A high angle shot is an aerial photograph taken from a height, such as from the top of a building or other structure.
The photo can be taken by helicopter, airplane, drone, or simply by climbing to the desired location and taking the picture.
HIGH ANGLE SHOTS
What Are High Angle Shots?
High angle shots are a cinematography technique that is used when the filmmaker wants to show power.
High angles can be created by using camera equipment or even simply by raising the shot on a tripod. A higher point of view creates an effect similar to looking down at someone in superiority.
When filmmakers use this technique, they want their audience to feel like they have control over what’s happening on screen. It makes them feel powerful because they’re seeing everything from above and not being shown up close and personal with details about how something feels to those below.
High Angle Shot Definition
A high angle shot is often used to show detail in architecture that would otherwise not be seen at ground level; it also provides a unique perspective on scenes that are usually looked upon from below instead of above.
It is a shot of someone or something from above. It’s typically used to show power and control, but can also be used for other purposes such as focusing on the detail of an object.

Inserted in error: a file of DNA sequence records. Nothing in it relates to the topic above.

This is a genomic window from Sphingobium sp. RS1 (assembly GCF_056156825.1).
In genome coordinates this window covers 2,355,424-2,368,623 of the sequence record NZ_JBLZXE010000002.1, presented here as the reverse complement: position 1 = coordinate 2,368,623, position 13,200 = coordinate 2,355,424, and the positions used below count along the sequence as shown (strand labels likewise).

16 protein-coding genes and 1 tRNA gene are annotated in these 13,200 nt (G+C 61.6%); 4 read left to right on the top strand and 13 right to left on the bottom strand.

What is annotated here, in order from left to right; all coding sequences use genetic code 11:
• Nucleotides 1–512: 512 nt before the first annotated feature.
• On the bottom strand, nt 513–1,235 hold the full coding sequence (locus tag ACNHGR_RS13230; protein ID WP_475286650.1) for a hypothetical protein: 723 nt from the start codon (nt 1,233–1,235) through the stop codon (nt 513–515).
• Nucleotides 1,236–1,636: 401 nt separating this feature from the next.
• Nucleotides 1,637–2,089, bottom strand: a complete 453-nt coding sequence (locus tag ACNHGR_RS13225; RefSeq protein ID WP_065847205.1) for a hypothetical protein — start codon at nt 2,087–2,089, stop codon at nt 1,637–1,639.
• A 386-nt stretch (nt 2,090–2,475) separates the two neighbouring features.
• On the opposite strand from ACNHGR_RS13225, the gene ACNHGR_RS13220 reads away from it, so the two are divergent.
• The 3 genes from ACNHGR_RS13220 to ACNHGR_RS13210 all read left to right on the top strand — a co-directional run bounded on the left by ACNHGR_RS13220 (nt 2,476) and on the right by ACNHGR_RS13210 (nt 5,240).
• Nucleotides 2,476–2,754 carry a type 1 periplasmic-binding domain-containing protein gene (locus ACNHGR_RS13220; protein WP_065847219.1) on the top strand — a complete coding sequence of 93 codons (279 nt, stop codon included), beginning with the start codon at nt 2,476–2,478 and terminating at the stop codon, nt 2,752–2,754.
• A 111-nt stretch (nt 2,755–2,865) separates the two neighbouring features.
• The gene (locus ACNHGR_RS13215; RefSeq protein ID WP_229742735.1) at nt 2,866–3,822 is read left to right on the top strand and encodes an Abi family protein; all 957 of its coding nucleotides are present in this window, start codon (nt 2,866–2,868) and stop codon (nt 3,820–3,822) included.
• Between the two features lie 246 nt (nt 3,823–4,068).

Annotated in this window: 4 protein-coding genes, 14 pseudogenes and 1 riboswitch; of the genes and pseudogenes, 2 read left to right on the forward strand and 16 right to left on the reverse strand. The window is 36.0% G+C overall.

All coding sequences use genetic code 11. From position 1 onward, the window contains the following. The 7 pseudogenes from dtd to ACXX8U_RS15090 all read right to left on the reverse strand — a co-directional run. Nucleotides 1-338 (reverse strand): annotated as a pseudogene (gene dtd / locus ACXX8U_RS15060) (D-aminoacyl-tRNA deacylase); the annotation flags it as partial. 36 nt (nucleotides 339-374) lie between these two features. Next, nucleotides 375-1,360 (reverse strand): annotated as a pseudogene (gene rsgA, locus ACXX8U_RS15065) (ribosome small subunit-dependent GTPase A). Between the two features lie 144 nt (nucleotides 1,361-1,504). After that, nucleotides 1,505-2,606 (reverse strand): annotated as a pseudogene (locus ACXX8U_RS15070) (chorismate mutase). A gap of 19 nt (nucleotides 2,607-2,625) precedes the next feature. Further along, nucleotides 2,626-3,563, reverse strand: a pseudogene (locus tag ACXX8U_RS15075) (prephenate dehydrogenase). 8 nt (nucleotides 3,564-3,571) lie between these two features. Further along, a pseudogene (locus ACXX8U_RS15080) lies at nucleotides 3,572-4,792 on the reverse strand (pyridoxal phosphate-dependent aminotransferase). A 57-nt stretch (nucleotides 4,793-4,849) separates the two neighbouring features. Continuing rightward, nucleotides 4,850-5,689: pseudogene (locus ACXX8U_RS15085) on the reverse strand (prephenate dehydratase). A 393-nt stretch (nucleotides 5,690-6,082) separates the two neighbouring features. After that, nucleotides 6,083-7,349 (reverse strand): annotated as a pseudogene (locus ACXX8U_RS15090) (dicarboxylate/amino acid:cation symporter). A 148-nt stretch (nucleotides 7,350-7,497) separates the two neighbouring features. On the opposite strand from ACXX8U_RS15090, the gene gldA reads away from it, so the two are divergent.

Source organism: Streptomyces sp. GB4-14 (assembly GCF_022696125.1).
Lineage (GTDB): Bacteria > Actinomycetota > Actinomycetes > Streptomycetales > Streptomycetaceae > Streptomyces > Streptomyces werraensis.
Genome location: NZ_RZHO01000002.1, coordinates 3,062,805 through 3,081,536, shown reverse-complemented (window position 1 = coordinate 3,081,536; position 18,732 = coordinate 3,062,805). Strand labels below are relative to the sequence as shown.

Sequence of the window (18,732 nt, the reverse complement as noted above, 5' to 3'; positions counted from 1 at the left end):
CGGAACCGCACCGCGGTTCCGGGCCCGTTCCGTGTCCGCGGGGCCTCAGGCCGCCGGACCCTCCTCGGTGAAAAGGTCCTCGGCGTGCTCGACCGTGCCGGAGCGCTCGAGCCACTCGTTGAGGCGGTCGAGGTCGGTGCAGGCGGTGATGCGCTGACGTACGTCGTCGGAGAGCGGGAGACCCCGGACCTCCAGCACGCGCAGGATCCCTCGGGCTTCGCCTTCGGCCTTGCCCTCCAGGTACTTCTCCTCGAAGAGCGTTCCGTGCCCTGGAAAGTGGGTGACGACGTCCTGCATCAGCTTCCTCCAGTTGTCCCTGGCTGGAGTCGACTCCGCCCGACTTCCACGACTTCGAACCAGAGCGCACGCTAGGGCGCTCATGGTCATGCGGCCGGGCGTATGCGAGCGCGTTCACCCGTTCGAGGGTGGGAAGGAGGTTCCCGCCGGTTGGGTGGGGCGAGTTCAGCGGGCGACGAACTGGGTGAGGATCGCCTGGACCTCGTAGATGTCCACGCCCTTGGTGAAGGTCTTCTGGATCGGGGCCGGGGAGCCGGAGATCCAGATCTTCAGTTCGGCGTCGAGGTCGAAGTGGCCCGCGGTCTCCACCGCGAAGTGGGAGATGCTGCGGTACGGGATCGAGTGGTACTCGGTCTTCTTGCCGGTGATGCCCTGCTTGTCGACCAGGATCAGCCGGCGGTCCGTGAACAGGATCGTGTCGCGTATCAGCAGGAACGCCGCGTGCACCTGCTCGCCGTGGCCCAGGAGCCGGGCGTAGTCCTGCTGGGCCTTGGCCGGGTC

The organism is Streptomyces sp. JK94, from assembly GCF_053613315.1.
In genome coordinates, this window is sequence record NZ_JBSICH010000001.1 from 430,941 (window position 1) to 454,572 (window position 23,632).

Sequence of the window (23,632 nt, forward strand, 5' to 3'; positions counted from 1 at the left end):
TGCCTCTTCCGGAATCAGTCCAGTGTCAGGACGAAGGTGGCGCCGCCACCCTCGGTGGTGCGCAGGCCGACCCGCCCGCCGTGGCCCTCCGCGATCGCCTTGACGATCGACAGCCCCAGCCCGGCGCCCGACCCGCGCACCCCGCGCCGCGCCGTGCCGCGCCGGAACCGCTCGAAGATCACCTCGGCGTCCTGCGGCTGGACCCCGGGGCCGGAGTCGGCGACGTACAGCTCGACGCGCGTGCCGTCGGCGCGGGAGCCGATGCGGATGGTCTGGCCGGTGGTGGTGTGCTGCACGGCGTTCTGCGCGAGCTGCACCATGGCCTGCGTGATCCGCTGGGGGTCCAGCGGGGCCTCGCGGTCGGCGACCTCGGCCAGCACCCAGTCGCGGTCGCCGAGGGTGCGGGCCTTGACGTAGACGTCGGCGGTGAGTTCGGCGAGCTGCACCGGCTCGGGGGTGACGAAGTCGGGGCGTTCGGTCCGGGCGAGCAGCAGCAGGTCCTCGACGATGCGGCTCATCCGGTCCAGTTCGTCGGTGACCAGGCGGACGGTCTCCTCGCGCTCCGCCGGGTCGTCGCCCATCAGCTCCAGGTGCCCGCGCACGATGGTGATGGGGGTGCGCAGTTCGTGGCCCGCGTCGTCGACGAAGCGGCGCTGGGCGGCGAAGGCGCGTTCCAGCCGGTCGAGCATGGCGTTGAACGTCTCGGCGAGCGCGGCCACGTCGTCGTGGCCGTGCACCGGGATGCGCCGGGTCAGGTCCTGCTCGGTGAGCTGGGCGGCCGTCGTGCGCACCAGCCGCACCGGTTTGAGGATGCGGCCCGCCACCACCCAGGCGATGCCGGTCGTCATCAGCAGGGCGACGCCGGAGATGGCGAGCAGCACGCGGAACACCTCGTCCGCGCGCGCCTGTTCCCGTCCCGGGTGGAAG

This type of shot is created by using any means necessary to elevate the camera – including jibs, cranes, helicopters, and others – so that it shoots up towards its subjects.
What Is A High Angle Shot?
A high-angle shot is a type of camera shot that’s used to make the subject of the photo seem more powerful or dominant.
Because we are looking up from below the subject in this angle, it creates an optical illusion whereby the head looks larger than normal – which might convey a sense of superiority.
A common example would be an overhead view of someone looking down on a group of people who are sitting or standing in front.
The high angle shot also highlights the height differential between those being filmed and the person filming them.
An even higher-angled camera position can be seen in the film Citizen Kane where director Orson Welles uses this to emphasize his character’s dominance over those around him.
Why Use A High Angle Shot?
A high-angle shot is an interesting way to start a video or photo.
The high angle can be used in many different ways, but it usually helps the viewer feel more engaged with the scene because they feel like they are viewing from above.
In some cases, it also makes people seem smaller than usual which can make them look vulnerable.